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The e ect of financial rewards on students achievement: Evidence from a randomized experiment

Author

Listed:
  • Edwin Leuven

    (University of Amsterdam & Tinbergen Institute)

  • Hessel Oosterbeek

    (University of Amsterdam & Tinbergen Institute)

  • Bas van der Klaauw

    (Free University Amsterdam & Tinbergen Institute)

Abstract

This paper reports about a randomized field experiment in which first year economics and business students at the University of Amsterdam could earn financial rewards for passing the first year requirements within one year. Participants were assigned to a high, low and zero (control) reward group. The passing rate and the numbers of collected credit point are not statistically di erent across the three groups. We do find some evidence for heterogeneous treatment effects. In particular, high ability students and students from higher social backgrounds have higher passing rates and collect more credit points when assigned to (higher) reward groups. Students in the reward groups, however, do not report to have studied more hours.

Suggested Citation

  • Edwin Leuven & Hessel Oosterbeek & Bas van der Klaauw, 2004. "The e ect of financial rewards on students achievement: Evidence from a randomized experiment," HEW 0410002, University Library of Munich, Germany.
  • Handle: RePEc:wpa:wuwphe:0410002
    Note: Type of Document - pdf; pages: 35
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    References listed on IDEAS

    as
    1. Edwin Leuven & Hessel Oosterbeek & Bas van der Klaauw, 2010. "The Effect of Financial Rewards on Students' Achievement: Evidence from a Randomized Experiment," Journal of the European Economic Association, MIT Press, vol. 8(6), pages 1243-1265, December.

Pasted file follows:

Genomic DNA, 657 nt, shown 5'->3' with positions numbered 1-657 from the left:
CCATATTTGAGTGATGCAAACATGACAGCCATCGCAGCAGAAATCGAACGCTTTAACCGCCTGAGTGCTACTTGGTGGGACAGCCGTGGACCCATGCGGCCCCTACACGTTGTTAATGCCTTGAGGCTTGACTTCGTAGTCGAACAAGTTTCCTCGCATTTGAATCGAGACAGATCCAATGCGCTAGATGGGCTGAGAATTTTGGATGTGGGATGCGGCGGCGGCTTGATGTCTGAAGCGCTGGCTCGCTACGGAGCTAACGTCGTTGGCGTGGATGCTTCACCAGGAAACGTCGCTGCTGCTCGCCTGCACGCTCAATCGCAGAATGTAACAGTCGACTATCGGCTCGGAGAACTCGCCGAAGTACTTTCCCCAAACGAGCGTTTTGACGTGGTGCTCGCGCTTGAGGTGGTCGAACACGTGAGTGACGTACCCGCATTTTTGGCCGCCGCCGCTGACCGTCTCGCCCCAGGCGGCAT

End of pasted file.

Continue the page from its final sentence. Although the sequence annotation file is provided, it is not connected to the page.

2. Joshua Angrist & Eric Bettinger & Erik Bloom & Elizabeth King & Michael Kremer, 2002. "Vouchers for Private Schooling in Colombia: Evidence from a Randomized Natural Experiment," American Economic Review, American Economic Association, vol. 92(5), pages 1535-1558, December.
    3. Joshua D. Angrist & Victor Lavy, 2002. "The Effect of High School Matriculation Awards: Evidence from Randomized Trials," NBER Working Papers 9389, National Bureau of Economic Research, Inc.
    4. Michael Kremer & Edward Miguel & Rebecca Thornton, 2009. "Incentives to Learn," The Review of Economics and Statistics, MIT Press, vol. 91(3), pages 437-456, August.
    5. Tomas Philipson, 1999. "External Treatment Effects and Program Implementation Bias," Working Papers 9929, Harris School of Public Policy Studies, University of Chicago.
    6. Erica Field, 2006. "Educational Debt Burden and Career Choice: Evidence from a Financial Aid Experiment at NYU Law School," NBER Working Papers 12282, National Bureau of Economic Research, Inc.
    7. James J. Heckman & Lance Lochner & Christopher Taber, 1999. "General Equilibrium Cost Benefit Analysis of Education and Tax Policies," NBER Working Papers 6881, National Bureau of Economic Research, Inc.
    Full references (including those not matched with items on IDEAS)

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    More about this item

    Keywords

    financial incentives; student achievement; randomized social experiment; heterogeneous treatment effects; university education;
    All these keywords.

    JEL classification:

    • I21 - Health, Education, and Welfare - - Education - - - Analysis of Education
    • I22 - Health, Education, and Welfare - - Education - - - Educational Finance; Financial Aid
    • J24 - Labor and Demographic Economics - - Demand and Supply of Labor - - - Human Capital; Skills; Occupational Choice; Labor Productivity

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